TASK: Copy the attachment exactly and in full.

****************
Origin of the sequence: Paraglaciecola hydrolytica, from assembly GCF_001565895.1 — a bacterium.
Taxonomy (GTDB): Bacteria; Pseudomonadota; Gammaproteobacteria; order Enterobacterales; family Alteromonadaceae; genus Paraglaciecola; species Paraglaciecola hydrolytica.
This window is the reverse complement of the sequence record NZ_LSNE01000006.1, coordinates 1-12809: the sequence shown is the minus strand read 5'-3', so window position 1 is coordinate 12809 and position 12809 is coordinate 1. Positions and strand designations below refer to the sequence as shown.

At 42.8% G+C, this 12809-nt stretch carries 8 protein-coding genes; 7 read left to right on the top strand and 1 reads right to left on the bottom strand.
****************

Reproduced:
Origin of the sequence: Paraglaciecola hydrolytica, from assembly GCF_001565895.1 — a bacterium.
Taxonomy (GTDB): Bacteria; Pseudomonadota; Gammaproteobacteria; order Enterobacterales; family Alteromonadaceae; genus Paraglaciecola; species Paraglaciecola hydrolytica.
This window is the reverse complement of the sequence record NZ_LSNE01000006.1, coordinates 1-12809: the sequence shown is the minus strand read 5'-3', so window position 1 is coordinate 12809 and position 12809 is coordinate 1. Positions and strand designations below refer to the sequence as shown.

At 42.8% G+C, this 12809-nt stretch carries 8 protein-coding genes; 7 read left to right on the top strand and 1 reads right to left on the bottom strand.